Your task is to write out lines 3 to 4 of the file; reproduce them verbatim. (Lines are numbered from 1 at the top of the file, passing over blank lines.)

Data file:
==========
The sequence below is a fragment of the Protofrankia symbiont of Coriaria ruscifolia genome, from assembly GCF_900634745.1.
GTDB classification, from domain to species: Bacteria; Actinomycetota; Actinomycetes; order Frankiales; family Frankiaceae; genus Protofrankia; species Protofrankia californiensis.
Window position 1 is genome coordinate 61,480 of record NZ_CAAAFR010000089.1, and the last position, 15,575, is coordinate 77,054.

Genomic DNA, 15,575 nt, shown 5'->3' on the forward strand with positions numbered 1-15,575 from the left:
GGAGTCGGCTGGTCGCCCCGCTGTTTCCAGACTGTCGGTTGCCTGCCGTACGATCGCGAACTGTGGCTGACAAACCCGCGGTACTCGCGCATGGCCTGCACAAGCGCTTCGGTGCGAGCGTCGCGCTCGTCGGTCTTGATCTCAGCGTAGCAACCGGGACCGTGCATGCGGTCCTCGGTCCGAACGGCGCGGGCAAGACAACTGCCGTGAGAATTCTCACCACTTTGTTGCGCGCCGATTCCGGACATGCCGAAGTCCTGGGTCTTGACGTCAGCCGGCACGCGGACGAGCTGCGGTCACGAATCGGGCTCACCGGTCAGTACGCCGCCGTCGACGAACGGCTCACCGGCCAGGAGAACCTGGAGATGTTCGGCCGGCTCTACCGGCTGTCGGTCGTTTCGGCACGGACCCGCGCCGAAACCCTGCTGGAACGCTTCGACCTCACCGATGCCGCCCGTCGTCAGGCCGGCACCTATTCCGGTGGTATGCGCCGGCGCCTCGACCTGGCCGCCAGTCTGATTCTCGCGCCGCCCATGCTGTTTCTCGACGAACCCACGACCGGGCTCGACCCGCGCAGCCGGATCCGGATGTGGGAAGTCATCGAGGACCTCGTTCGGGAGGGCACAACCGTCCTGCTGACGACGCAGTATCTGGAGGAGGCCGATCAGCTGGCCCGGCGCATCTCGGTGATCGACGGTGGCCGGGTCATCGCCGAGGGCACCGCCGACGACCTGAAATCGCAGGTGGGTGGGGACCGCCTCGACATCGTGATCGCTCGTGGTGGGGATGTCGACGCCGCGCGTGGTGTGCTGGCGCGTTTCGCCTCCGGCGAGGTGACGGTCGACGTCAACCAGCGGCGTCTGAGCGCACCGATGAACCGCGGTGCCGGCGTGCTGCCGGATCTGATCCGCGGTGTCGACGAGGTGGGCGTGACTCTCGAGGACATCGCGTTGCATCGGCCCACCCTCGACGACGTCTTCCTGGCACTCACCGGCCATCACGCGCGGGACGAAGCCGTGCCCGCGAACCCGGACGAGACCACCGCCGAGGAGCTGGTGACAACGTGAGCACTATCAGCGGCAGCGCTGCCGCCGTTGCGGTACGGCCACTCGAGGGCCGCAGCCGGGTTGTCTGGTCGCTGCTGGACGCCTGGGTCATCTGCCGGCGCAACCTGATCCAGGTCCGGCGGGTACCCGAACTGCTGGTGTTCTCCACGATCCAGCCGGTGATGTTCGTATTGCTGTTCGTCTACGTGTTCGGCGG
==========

Window position 1 is genome coordinate 61,480 of record NZ_CAAAFR010000089.1, and the last position, 15,575, is coordinate 77,054.

Genomic DNA, 15,575 nt, shown 5'->3' on the forward strand with positions numbered 1-15,575 from the left: